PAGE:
All six volumes are contained in this eBook. There is a linked table of contents, and the footnotes are also linked. Gibbon’s masterpiece, which narrates the history of the Roman Empire from the second century A.D. to its collapse in the west in the fifth century and in the east in the fifteenth century, is widely considered the greatest work of history ever written. The History of the Decline and Fall of the Roman Empire (sometimes shortened to Decline and Fall of the Roman Empire) is a book of history written by the English historian Edward Gibbon, which traces the trajectory of Western civilization (as well as the Islamic and Mongolian conquests) from the height of the Roman Empire to the fall of Byzantium. Published in six volumes, volume I was published in 1776 and went through six printings. Volumes II and III were published in 1781; Volumes IV, V, and VI in 1788–89. The original volumes were published in quarto sections, a common publishing practice of the time. The work covers the history of the Roman Empire, Europe, and the Catholic Church from 98 to 1590 and discusses the decline of the Roman Empire in the East and West. Because of its relative objectivity and heavy use of primary sources, at the time its methodology became a model for later historians. This led to Gibbon being called the first "modern historian of ancient Rome". Gibbon offers an explanation for why the Roman Empire fell, a task made difficult by a lack of comprehensive written sources, though he was not the only historian to tackle the subject. According to Gibbon, the Roman Empire succumbed to barbarian invasions in large part due to the gradual loss of civic virtue among its citizens. They had become weak, outsourcing their duties to defend their Empire to barbarian mercenaries, who then became so numerous and ingrained that they were able to take over the Empire. Romans, he believed, had become effeminate, unwilling to live a tougher, "manly" military lifestyle. In addition, Gibbon argued that Christianity created a belief that a better life existed after death, which fostered an indifference to the present among Roman citizens, thus sapping their desire to sacrifice for the Empire. He also believed its comparative pacifism tended to hamper the traditional Roman martial spirit. Finally, like other Enlightenment thinkers, Gibbon held in contempt the Middle Ages as a priest-ridden, superstitious dark age. It was not until his own age of reason and rational thought, it was believed, that human history could resume its progress. Gibbon saw the Praetorian Guard as the primary catalyst of the empire's initial decay and eventual collapse, a seed planted by Augustus at the establishment of the empire. He cites repeated examples of the Praetorian Guard abusing their power with calamitous results, including numerous instances of imperial assassination and incessant demands for increased pay. Gibbon's style is frequently distinguished by an ironically detached and somewhat dispassionate yet critical tone. He occasionally lapsed into moralization and aphorism. "As long as mankind shall continue to bestow more liberal applause on their destroyers than on their benefactors, the thirst of military glory will ever be the vice of the most exalted characters". "The influence of the clergy, in an age of superstition, might be usefully employed to assert the rights of mankind; but so intimate is the connection between the throne and the altar, that the banner of the church has very seldom been seen on the side of the people"(Chapter Three). "History...is, indeed, little more than the register of the crimes, follies, and misfortune of mankind"(ibid). "If we contrast the rapid progress of this mischievous discovery [of gunpowder] with the slow and laborious advances of reason, science, and the arts of peace, a philosopher, according to his temper, will laugh or weep at the folly of mankind" (Chapter).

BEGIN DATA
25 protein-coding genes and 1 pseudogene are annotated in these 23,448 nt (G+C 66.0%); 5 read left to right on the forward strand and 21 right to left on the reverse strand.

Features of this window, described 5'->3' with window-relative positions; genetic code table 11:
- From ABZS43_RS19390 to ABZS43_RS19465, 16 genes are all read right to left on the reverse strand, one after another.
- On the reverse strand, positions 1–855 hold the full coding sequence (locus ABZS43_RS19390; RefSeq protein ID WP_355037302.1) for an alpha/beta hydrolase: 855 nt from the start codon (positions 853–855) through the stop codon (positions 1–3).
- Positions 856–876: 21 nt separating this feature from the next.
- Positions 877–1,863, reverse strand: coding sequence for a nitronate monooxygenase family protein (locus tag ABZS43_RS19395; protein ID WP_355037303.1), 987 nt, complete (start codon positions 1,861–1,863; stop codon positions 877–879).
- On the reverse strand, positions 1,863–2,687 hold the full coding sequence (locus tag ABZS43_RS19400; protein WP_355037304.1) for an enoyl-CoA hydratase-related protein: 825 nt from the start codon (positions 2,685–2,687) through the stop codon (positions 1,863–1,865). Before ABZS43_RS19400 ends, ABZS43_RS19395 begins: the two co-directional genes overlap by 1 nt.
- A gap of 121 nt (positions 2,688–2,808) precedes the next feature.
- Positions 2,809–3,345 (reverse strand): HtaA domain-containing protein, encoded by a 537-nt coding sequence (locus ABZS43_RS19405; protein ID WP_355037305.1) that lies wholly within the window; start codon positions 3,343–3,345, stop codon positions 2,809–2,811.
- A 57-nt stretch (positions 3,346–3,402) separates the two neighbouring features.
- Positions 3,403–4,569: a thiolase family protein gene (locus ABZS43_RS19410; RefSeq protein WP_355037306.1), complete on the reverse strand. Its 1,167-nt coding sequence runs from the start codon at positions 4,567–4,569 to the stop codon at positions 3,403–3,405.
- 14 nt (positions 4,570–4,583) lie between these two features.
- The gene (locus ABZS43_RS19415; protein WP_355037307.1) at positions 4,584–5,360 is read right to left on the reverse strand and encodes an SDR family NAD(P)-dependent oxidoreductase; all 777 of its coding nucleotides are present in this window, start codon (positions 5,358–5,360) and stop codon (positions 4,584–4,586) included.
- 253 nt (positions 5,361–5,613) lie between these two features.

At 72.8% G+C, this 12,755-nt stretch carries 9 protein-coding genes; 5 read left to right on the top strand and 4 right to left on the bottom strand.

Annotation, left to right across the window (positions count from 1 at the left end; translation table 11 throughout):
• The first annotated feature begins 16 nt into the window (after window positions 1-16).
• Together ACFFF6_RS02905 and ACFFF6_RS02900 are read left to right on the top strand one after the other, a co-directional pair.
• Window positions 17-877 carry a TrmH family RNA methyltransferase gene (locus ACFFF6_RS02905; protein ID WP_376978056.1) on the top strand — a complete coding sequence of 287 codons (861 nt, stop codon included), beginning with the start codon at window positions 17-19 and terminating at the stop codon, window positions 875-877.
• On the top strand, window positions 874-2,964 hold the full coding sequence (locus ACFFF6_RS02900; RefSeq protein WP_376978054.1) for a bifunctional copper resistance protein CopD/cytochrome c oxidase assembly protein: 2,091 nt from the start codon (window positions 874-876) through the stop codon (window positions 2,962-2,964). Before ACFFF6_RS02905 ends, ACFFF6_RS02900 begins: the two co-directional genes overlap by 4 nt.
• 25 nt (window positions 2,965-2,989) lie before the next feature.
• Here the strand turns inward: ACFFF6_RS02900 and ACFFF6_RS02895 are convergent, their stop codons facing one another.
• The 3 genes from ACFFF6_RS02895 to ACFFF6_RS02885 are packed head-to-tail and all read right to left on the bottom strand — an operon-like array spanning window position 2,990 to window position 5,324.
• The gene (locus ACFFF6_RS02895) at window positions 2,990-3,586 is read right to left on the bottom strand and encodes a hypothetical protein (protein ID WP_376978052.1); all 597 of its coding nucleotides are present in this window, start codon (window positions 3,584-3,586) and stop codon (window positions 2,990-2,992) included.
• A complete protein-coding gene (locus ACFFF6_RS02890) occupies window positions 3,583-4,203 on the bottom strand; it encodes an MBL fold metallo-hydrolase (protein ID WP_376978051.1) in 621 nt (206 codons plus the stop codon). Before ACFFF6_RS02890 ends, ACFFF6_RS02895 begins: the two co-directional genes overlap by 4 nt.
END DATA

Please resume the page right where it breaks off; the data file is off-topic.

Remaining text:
"I set out upon Gibbon's Decline and Fall of the Roman Empire [and] was immediately dominated by both the story and the style," recalled Winston Churchill. "I devoured Gibbon. I rode triumphantly through it from end to end and enjoyed it all....I was not even estranged by his naughty footnotes." In the two centuries since its completion, Gibbon's magnum opus--which encompasses some thirteen hundred years as it swings across Europe, North Africa, and Asia--has refused to go the way of many "classics" and grow musty on the shelves. "Gibbon is a landmark and a signpost--a landmark of human achievement: and a signpost because the social convulsions of the Roman Empire as described by him sometimes prefigure and indicate convulsions which shake the whole world today," wrote E.M. Forster. Never far below the surface of the magnificent narrative lies the author's wit and sweeping irony, exemplified by Gibbon's famous definition of history as "little more than the register of the crimes, follies and misfortunes of mankind." The third volume contains chapters forty-nine through seventy-one of The Decline and Fall of the Roman Empire.